Transport bosses say the shift away from private cars to public transport, walking and cycling is “a feat unprecedented in any major city”.

These changes aren’t welcomed by many drivers, especially the vocal black cab lobby, but this policy shift isn’t just restricted to London.

In Oslo cars will be banned from the centre by 2019 to reduce pollution. Large areas along the River Seine in Paris will be pedestrianised this summer as the city tries to clean up its air. In Dublin there are plans for key sections of the city centre to have no vehicles at all by 2017.

Apps and car clubs

On top of public policy, you can add the new instant interactivity and practicality of the smartphone and ride-sharing and hailing apps. It’s common to see someone tapping on a phone, standing on a street corner and either a black cab or a minicab pulls up.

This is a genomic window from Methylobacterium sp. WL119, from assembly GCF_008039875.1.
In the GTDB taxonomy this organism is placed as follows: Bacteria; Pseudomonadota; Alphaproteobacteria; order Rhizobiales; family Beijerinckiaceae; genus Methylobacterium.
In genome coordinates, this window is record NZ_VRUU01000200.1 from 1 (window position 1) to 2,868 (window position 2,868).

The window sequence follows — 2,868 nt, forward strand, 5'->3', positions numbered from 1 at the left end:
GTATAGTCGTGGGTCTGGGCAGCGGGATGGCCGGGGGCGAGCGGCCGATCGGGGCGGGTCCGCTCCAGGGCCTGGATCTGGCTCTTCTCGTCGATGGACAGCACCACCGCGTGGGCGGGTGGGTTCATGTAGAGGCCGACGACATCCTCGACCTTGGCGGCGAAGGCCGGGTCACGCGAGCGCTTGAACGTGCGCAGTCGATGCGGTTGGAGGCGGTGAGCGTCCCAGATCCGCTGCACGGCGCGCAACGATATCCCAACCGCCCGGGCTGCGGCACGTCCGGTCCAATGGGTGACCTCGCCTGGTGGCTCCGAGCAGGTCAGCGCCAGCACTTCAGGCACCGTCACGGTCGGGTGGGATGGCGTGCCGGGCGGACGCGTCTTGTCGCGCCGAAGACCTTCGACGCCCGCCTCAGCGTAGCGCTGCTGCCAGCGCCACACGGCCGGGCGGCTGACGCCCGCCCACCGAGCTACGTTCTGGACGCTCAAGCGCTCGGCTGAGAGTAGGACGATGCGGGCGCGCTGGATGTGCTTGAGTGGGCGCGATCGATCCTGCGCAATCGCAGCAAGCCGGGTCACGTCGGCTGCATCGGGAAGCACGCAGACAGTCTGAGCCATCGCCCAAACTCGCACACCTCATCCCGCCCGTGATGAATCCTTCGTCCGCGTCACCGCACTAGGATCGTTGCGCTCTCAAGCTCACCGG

You can use your smartphone to locate anything from black cabs, buses, hire bikes, car clubs and shared rides.

If you have a postcode you can enter it into an app and it will plot the quickest way there using public transport.

Our goal is a future where car-sharing outnumbers car ownership

In London, the minicab-hailing app Uber says it has two million users. It claims research shows 5 per cent of current or former users wouldn’t buy a car because of the app. Black cabs also use apps like Gett, Kabee and Hailo.

Car clubs have also increased. Zipcar says it has 1,500 vehicles in the UK and it claims you can save £264 a month compared with owning a car. Nicholas Cole, president of Zipcar International, has high ambitions. “Our goal is a future where car-sharing outnumbers car ownership,” he says.

However, there are some concerns. City authorities recognise large numbers of car club vehicles and minicabs could increase congestion.

ubers impact on london car usage

Referring to car clubs, Val Shawcross, the deputy mayor for transport in London, says: “I am a bit concerned that the business model might be set to change. Some are looking to park cars all over the place and leave them as massively available. That shift might be a step too far especially in inner London. We need to careful; are they reducing modal shift or increasing it?”